Some Thoughts on Teachers Pay Teachers
As an educator, I’m of (at least) two minds on Teachers Pay Teachers (TpT). On the one hand, I think that because teachers are paid less than other professional fields while working so many additional hours, they should have additional opportunities to reap the benefits of their hard work. On one of the other hands, I feel that even though time is a premium for all teachers, to nickel and dime teachers so that they can build their curriculum is problematic. I think of Doolittle’s Push-me/Pull-me (or to be accurate, Pushmi-Pullya). I have been tempted to enter their marketplace, but then also bear a little ick factor in knowing that I would also gladly share any of my materials with someone knowing that they needed help if asked. But then again, that money….
TIME recently did a longform piece on the pay gap in America around teachers’ salaries. A pay gap is the difference between professionals of one field to others with comparable education. To quote TIME, “In 1994, public-school teachers in the U.S. earned 1.8% less per week than comparable workers, according to the Economic Policy Institute (EPI), a left-leaning think tank. By [2017,] they made 18.7% less.” And as such, that means “teachers are now five times more likely to have a side gig than the average full-time worker” (Vox, Apr 2018). Lastly, to cite one more statistic, one in five teachers has a second job (EdWeek May 2018). So the drive to meet both needs, that of the ever-present time-crunch and the lack of income makes TpT attractive as both buyer and seller.
I visited the TpT site to research a little about being a seller in their marketplace. There are plenty of testimonials, etc. that let you know the benefits of selling on TpT. There are also lots of how-to videos on YouTube as well—very polished, branded videos from successful sellers. While most of the featured sellers are actively teaching in classrooms, I found that on the top sellers’ lists, there are a good many who are no longer actually teachers. I did not go through and comb all the seller profiles to get an actual number, but I was surprised to see that a good number of the larger “stores” were either vague about being active classroom teachers or were using former experience to validate their curricula.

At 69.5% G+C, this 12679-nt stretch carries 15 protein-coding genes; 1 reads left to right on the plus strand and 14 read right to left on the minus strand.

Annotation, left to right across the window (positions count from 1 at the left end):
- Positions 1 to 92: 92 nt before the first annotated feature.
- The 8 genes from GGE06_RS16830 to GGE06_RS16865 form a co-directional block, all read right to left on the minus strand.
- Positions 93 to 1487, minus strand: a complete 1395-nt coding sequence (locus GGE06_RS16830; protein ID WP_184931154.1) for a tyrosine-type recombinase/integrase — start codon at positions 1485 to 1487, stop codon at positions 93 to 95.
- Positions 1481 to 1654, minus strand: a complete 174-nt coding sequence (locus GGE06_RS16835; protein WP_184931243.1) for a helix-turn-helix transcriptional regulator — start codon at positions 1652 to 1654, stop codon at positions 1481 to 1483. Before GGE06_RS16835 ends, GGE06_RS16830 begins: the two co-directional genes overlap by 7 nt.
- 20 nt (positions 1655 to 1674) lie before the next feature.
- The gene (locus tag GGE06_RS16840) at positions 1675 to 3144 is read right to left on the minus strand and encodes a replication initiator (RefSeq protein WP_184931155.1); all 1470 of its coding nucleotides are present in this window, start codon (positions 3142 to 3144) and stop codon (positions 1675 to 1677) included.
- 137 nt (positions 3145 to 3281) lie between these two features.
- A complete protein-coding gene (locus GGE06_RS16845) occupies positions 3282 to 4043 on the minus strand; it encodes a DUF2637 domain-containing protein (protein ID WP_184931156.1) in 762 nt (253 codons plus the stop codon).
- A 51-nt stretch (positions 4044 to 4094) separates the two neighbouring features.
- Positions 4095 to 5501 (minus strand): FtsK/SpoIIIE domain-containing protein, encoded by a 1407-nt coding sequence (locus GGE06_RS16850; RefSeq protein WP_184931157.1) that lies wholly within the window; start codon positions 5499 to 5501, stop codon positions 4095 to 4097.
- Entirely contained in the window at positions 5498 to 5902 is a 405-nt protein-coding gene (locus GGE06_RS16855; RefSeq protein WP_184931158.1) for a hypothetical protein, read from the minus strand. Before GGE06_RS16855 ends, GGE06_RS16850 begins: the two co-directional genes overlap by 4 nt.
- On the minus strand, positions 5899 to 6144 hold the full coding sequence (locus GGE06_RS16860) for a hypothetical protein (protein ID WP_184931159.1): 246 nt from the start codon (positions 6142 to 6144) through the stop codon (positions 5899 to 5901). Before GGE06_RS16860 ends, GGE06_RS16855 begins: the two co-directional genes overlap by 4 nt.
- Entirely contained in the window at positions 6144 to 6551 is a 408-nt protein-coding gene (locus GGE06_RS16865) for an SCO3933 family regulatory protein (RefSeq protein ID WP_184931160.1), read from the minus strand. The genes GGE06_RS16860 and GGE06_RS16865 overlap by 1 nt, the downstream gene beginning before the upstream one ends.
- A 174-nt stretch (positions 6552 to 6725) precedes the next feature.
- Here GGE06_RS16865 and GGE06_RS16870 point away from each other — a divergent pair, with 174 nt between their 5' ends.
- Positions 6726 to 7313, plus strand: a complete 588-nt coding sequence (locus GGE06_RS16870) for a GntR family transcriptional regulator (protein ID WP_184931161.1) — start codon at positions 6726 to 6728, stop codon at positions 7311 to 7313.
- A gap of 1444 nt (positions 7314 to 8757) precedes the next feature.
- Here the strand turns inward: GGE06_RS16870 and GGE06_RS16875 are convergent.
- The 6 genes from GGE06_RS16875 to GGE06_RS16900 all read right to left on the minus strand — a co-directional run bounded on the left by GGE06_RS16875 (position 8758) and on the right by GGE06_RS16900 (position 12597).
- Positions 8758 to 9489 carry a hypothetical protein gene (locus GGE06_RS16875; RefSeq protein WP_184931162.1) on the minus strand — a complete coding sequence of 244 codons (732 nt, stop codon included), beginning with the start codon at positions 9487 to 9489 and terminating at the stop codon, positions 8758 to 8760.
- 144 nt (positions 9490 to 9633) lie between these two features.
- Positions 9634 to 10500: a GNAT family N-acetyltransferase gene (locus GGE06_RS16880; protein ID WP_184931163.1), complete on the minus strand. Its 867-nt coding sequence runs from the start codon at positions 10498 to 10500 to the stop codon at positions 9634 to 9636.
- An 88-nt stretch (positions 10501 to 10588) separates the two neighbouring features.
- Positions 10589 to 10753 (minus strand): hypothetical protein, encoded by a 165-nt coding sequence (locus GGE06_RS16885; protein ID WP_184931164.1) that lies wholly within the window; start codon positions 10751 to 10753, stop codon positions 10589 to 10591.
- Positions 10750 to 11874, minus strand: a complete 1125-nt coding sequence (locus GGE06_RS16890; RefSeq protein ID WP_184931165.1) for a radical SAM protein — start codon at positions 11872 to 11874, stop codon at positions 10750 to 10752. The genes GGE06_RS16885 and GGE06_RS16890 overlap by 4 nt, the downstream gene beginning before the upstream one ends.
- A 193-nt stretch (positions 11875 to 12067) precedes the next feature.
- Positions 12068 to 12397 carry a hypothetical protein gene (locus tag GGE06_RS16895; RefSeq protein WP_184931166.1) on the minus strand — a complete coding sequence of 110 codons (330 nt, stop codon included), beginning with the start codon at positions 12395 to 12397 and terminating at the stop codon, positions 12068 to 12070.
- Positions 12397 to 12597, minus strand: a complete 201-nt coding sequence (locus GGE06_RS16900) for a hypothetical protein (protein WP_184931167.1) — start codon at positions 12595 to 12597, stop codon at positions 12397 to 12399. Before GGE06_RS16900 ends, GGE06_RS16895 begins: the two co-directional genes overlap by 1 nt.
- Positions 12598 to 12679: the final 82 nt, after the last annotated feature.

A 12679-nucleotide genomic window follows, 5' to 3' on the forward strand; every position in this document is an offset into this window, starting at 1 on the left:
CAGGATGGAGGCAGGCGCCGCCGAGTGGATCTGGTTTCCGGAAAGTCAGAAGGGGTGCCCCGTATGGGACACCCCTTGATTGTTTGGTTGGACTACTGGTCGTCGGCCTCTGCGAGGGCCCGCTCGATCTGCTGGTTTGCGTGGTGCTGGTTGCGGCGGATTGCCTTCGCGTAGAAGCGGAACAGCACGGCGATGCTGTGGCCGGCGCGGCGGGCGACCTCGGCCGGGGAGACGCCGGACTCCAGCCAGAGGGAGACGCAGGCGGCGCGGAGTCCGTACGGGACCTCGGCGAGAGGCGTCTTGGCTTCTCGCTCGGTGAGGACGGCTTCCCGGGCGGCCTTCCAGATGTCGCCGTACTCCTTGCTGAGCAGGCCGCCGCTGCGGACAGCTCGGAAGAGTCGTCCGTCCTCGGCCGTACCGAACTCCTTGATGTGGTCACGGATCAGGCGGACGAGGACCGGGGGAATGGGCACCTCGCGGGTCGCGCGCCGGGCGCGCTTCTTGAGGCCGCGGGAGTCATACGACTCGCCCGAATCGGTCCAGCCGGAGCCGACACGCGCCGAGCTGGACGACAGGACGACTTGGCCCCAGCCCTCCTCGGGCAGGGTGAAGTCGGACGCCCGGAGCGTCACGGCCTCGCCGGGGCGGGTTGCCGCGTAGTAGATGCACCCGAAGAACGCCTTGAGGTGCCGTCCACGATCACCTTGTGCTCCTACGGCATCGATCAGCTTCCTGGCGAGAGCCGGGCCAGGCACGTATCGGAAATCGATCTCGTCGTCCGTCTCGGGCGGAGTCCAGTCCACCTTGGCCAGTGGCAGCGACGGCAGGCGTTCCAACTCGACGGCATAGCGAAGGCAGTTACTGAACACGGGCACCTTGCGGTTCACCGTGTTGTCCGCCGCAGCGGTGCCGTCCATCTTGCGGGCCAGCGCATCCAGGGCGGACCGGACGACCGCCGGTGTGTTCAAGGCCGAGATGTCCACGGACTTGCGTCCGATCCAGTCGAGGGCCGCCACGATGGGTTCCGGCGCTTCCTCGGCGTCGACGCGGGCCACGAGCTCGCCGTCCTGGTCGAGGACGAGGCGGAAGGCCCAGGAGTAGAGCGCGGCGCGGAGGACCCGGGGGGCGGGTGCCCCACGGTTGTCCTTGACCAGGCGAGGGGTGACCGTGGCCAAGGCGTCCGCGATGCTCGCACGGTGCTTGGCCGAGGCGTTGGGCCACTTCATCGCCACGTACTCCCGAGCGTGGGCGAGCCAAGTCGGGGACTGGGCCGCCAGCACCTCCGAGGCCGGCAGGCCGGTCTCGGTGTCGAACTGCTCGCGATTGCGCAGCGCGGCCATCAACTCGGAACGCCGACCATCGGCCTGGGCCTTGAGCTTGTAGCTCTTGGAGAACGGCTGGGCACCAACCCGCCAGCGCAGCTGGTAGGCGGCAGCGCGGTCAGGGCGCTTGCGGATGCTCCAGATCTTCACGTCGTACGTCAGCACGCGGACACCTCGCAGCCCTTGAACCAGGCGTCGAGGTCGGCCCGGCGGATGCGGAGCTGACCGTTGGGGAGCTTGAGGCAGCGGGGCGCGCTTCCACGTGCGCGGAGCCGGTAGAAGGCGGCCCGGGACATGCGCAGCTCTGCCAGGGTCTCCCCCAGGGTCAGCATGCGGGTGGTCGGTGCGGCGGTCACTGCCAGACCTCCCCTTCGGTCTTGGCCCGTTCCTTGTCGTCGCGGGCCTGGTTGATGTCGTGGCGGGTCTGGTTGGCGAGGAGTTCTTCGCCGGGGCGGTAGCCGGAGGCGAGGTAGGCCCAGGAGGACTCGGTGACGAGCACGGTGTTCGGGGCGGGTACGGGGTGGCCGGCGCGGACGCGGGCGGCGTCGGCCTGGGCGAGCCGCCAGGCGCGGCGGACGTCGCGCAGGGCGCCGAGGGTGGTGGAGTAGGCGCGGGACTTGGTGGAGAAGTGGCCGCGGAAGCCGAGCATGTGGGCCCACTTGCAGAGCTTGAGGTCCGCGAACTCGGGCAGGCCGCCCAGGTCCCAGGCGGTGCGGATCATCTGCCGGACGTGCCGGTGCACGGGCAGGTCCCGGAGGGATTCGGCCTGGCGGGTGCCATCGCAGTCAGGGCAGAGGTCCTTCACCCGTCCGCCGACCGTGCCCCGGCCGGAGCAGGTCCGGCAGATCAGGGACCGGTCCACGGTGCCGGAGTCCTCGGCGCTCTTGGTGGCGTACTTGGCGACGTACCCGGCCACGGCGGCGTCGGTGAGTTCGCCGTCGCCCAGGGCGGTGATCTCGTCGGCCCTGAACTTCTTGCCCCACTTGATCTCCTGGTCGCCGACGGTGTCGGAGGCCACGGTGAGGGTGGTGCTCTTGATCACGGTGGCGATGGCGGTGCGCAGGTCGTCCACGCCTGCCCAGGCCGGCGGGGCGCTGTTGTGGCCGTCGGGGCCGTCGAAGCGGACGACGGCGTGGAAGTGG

This doesn’t mean that TpT lessons aren’t any good. Beg, borrow, and steal has often been a mantra for teachers looking for a good lesson or unit (a mantra that hints at desperation). The idea though that one is supporting a fellow teacher is becoming a bit of a fallacy with the format. Perhaps it started with teacher sellers, but TpT is now really a publishing house, rather than a place to share resources. I’ve seen units, lessons, books that sell for over $20. For teachers looking to save some time (who may be working a second job to boot) that can add up. Sure, the items are reusable annually, but that’s only as long as that teacher is teaching the same grade level or content the following year. Depending on enrollment numbers, a kindergarten teacher could be moved to teaching second grade the following year, meaning that their TpT items, for the most part, are no longer useful.
So what do I make of TpT? I waffle. Ask me any given day, I’ll give you any given answer. What I do know, is that TpT exists in a realm of education that complicates our work. Everyone wants teachers to do well, and it seems like everyone is also ready to charge for the teacher for the materials it takes them to do so. And that’s where I’ll leave it, because perhaps it’s not so bad to have one more avenue to resolve that last-minute late night anxiety that can come from not being sure of what you’ll teach in the morning—so long as you can weigh it against the money anxieties of your paycheck(s).
Some articles on the pay gap:
“At least twice a year, every employee goes to a classroom. It's a great experience because we get to see what it's like to actually teach in a real classroom. It's really interesting and helpful” (TPT Website).